Shorebird morning

Shorebirds are passing through. Most people have no idea. Maybe they see “sandpipers” if they visit the beach, but in Vermont? No beach, no sandpipers, right? Well, mostly. But when those little wading birds head south, they stop along the way.

I went to Delta Park, in Colchester, to find some shorebirds the other morning. They were there. I saw seven different species. Lake Champlain is low enough that I could walk around the point. At times the wetland bleeds into the lake, so it makes for a wet walk. But I got around the corner and found them.

Some were on a sandbar, not far from shore–close enough to see well with the right optics. There were Semipalmated Plovers, the cutest birds you’ve ever seen–plump little buggers with a mask and orange bill. There was a Dunlin, with a long curved bill, probing deep in the mud for breakfast. And there were long-legged Yellowlegs, living up to their names with long bright yellow legs.

I also saw several Great Egrets, large elegant white wading birds, resting on a log just off the beach. And an osprey soaring overhead. And in the willows, a Yellow Warbler in its drab fall plumage. And on top of all that wildlife, the place itself is just stunning. Green reeds and grasses spilling out toward the lake, and the Adirondacks strutting their stuff over in New York. When I go there I can’t help but fumble a little, I am just so in awe.

So I saw my shorebirds. I stopped for a cup of coffee to sip on my way home. I watched the morning grow into full-on day. I vowed to go again the next morning, even though it would mean another drive to get out there. But when I woke in the dark that night, it was raining.

We have not had anything but showers in months, so I didn’t think much of it. But as the light strengthened, the rain did too. And it kept coming down. I was disappointed. But we got rain. We needed rain. I stayed home most of day–baked bread, made granola, read a book, payed some bills. Shorebirds will be passing through for a little while. I will get out to Delta Park again. And I will see those shorebirds that all the bikers and joggers on the nearby bike path don’t even know are there.

Still Some Color

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Peak foliage has passed. Around here it was about three weeks ago. Earlier farther north. We have had some wind, plenty of it in fact. And lately it has been raining. A lot. Wind and rain tear down the leaves, especially after they have reached their peak color. And so it has been. But there is still plenty of color to be had in the trees.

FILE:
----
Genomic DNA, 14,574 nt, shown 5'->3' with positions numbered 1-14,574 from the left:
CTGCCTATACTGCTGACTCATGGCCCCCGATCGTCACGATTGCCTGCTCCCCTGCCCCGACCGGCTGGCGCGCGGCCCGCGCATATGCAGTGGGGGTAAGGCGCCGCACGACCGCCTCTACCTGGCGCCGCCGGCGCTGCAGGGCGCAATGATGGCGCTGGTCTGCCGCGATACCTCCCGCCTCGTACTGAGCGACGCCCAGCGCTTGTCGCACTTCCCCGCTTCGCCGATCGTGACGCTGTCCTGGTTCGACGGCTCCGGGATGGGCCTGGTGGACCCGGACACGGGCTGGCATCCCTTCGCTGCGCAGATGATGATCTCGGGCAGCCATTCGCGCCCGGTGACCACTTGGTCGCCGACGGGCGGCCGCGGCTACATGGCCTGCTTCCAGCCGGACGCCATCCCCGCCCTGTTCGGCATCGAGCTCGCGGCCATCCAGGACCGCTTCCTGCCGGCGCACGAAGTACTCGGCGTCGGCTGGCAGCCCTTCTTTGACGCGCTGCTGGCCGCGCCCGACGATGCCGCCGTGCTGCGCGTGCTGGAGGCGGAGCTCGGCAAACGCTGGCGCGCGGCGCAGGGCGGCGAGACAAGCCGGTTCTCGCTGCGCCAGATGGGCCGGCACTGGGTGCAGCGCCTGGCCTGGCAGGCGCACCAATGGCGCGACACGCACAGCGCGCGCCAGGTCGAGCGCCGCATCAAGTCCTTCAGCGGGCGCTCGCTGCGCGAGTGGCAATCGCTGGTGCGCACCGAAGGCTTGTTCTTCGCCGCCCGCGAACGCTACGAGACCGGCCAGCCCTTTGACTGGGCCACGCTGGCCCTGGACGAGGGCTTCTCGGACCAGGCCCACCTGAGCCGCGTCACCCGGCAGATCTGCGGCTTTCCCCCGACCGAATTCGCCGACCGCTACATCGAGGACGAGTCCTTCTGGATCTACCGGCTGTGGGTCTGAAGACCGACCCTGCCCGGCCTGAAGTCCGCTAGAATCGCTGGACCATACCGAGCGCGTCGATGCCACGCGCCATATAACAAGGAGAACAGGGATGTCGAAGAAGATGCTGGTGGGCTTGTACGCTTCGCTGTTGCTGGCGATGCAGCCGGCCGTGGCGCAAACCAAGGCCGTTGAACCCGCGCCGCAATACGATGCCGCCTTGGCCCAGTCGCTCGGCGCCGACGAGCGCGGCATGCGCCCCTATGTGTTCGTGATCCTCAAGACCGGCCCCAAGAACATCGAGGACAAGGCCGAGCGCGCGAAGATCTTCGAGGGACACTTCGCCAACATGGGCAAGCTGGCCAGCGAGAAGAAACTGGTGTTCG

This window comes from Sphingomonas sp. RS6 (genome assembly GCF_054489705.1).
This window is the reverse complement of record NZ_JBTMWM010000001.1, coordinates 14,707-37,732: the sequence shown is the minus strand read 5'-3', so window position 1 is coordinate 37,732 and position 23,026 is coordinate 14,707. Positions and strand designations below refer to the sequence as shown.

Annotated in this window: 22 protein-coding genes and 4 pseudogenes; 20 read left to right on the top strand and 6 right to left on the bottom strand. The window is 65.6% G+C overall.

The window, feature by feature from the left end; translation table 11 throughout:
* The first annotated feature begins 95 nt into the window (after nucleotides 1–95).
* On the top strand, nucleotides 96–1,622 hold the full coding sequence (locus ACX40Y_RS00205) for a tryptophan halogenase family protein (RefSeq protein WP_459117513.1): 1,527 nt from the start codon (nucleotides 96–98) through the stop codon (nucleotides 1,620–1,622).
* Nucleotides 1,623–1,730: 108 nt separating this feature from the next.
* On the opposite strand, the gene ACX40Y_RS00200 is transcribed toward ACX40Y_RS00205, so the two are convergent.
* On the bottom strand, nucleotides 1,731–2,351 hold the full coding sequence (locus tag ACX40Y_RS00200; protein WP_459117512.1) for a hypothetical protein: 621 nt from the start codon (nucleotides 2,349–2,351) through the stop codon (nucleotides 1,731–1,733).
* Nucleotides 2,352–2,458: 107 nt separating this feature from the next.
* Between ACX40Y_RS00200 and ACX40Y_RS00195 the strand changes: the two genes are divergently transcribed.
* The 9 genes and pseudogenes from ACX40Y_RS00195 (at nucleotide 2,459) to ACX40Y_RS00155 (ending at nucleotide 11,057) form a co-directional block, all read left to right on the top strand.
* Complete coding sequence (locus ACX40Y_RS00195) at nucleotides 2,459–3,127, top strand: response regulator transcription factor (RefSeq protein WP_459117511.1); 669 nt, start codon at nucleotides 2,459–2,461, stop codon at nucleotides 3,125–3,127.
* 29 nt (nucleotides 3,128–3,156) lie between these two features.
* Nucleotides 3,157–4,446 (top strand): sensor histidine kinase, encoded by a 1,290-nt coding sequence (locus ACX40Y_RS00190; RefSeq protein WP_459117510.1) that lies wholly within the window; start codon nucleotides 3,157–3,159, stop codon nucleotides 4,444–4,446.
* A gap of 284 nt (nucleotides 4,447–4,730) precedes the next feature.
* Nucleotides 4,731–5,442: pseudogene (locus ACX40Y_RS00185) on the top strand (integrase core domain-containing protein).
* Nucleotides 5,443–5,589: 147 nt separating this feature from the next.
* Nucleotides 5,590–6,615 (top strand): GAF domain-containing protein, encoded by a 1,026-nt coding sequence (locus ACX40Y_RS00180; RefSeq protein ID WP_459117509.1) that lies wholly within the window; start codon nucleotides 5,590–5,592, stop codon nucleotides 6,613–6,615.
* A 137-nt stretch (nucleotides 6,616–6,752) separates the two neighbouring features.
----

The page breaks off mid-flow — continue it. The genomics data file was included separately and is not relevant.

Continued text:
This morning I went down to the lake. I was hoping to find ducks. And maybe a late shorebird. Shorebirds have mostly migrated through, but there are always a few stragglers. But I didn’t see any today. I did see ducks from up north, however. Some of them will stick around for a while, as long as the ice stays away. I saw Buffleheads and Goldeneye and even a Black Scoter. Even if I hadn’t seen any, however, it would have been worth it.

The Adirondacks across the water were lit up with scattered sun. Clouds skittered across the firmament, but broken. So the sun popped though onto the mountains. The brilliant leaves remaining, and the fresh snow up high, were glowing. I started in Shelburne, with some birding success (Black Scoter!). I kept going south after that to the Charlotte town beach. I struck out there–the wind was fierce. There were a few Mallards in the cove and some gulls circling in the air currents, but otherwise it was a dud.  But those mountains…

Even on the Vermont side there were a few gems. One oak was ka-powing right next to my car. And there were maples lining the road in a couple of spots–yellow and red and orange.  I mean, it isn’t what busloads of visitors come to see. It wasn’t whole hillsides of brilliance. But still, there is some color sticking around. By Thanskgiving it will all be gone, but I’ll take it for now.

A Little Skiing

It’s not like I get out there that much these days.  My spouse and I used to get out at least once a week to ski, often long days in the backcountry.  Of course, we lived in the mountains.  We could walk out the door and access hundreds of acres of wilderness.  We also could walk out the door and ride the lift to ski or snowboard.  We used to sled on the groomed ski trails.

I’m not saying “Oh those were the days” or anything.  I’m no sentimental sap.  Living there was amazing but it also was pretty much impossible to walk out the door in the winter and safely go for a run.  A five mile steep road, covered in snow and hemmed in by snow banks is the place to run if you want to get back home.  But we did get in lots of skiing.

Yesterday I had one day at least of the kind of adventure we used to have.  I went with a handful of other gentlemen, poking around for some slides in the Adirondacks.  We found the snowmobile trail, skied up that, the puttered about looking for some access in the woods.  It was thick, filled in with hobblebush and birch saplings that had sprung up from the ice storm ten years ago.  Eventually, however, we found the slopes.

There were a couple of steep slopes, covered in powerdery snow.  There was a little ice underneath, but hardly much.  We were in there, we sweated, and we earned out turns.  It was great fun.  We sat for lunch at the top of an open slice of moutain, snow falling like crazy, with our backs a frozen waterfall and ate lunch before dropping down.  It was pretty dang good.

In the past week five feet of snow has fallen in the mountains.  Tomorrow, school on break, my wife and I both off, we will get into those mountains and, hopefully, link some turns.  I got in a little skiing.  I hope to get in much more this week.